Although not recommended, you can disable it in case you need the old implementation for backward compatibility with your existing applications. To do so, you must do the following:
Go to the Web Console and remove the** org.apache.jackrabbit.oak.security.user.RandomAuthorizableNodeName** entry from property requiredServicePids in Apache Jackrabbit Oak SecurityProvider.
You can also find the Oak Security Provider by looking for the org.apache.jackrabbit.oak.security.internal.SecurityProviderRegistration PID in the OSGi configurations.
Delete the Apache Jackrabbit Oak Random Authorizable Node Name OSGi configuration from the Web Console.
For easier lookup, the PID for this configuration is org.apache.jackrabbit.oak.security.user.RandomAuthorizableNodeName.
For more information, see the Oak documentation on Authorizable Node Name Generation.
By default, AEM stores system metadata, such as
jcr:lastModifiedBy as node properties, next to regular content, in the repository. Depending on the configuration and the access control setup, in some cases this could lead to exposure of personally identifiable information (PII), for example, when such nodes are rendered as raw JSON or XML.
Like all repository data, these properties are mediated by the Oak authorization stack. Access to them should be restricted in accordance with the principle of least privilege.
To support this, Adobe provides a permission hardening package as a basis for customers to build upon. It works by installing a “deny” access control entry at the repository root, restricting anonymous access to commonly used system properties. The package is available for download here and can be installed on all supported versions of AEM.
To illustrate the changes, we can compare the node properties that can be viewed anonymously before installing the package:
with the ones viewable after installing the package, where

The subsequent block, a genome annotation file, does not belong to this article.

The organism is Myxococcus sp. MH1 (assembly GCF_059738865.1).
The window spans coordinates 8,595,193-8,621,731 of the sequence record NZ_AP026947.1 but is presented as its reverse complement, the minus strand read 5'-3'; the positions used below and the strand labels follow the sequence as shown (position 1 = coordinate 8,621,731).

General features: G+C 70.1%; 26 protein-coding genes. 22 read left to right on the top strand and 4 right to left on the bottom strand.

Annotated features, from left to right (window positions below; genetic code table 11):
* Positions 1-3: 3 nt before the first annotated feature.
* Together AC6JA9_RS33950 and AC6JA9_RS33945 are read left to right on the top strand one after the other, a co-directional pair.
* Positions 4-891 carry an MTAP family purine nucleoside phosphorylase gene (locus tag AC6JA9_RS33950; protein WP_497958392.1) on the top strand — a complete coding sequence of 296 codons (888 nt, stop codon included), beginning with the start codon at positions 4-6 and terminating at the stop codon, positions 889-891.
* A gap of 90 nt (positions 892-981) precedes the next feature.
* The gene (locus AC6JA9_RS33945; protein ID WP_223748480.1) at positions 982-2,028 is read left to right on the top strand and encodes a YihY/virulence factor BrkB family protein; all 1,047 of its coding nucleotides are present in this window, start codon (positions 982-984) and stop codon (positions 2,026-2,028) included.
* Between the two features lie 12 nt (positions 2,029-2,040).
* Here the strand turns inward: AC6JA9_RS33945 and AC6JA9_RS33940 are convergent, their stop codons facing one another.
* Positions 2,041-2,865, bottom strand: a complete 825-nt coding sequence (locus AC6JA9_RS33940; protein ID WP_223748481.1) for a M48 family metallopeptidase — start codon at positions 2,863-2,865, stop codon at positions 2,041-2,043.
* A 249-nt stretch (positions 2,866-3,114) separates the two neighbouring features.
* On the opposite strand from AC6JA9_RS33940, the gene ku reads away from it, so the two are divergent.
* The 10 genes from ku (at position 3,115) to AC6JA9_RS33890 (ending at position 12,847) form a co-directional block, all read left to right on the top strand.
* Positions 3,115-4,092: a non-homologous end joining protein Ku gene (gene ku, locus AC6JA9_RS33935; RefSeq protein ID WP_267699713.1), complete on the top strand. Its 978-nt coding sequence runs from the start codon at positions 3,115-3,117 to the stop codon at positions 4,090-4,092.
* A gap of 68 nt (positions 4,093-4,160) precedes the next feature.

jcr:lastModifiedBy are not visible:
For more information see the package release notes.
To prevent clickjacking, Adobe recommends that you configure your webserver to provide the
X-FRAME-OPTIONS HTTP header set to
For more information on clickjacking, see the OWASP site.
Certain AEM features and authentication schemes require that you replicate your encryption keys across all AEM instances.
Before you do so, key replication is done differently between versions because the way keys are stored is different between 6.3 and older versions.
See below for more information.
Whereas in older versions the replication keys were stored in the repository, beginning with AEM 6.3 they are stored on the filesystem.
Therefore, to replicate your keys across instances, copy them from the source instance to the target instances’ location on the filesystem.
More specifically, you must do the following:
Access the AEM instance – typically an author instance – that contains the key material to copy;
Locate the com.adobe.granite.crypto.file bundle in the local file system. For example, under this path:
bundle.info file inside each folder identifies the bundle name.
Navigate to the data folder. For example:
Copy the HMAC and master files.
Then, go to the target instance you want to duplicate the HMAC key to, and navigate to the data folder. For example:
Paste the two files you previously copied.
Refresh the Crypto Bundle if the target instance is already running.
Repeat the above steps for all instances that you want to replicate the key to.
In AEM 6.2 and older versions, the keys are stored in the repository under the
The recommended way to securely replicate the keys across your instances is to only replicate this node. You can selectively replicate nodes via CRXDE Lite:
Adobe recommends that you perform a penetration test of your AEM infrastructure before going on production.
It is critical that new development are following the Security Best Practices to ensure that your AEM environment stays safe.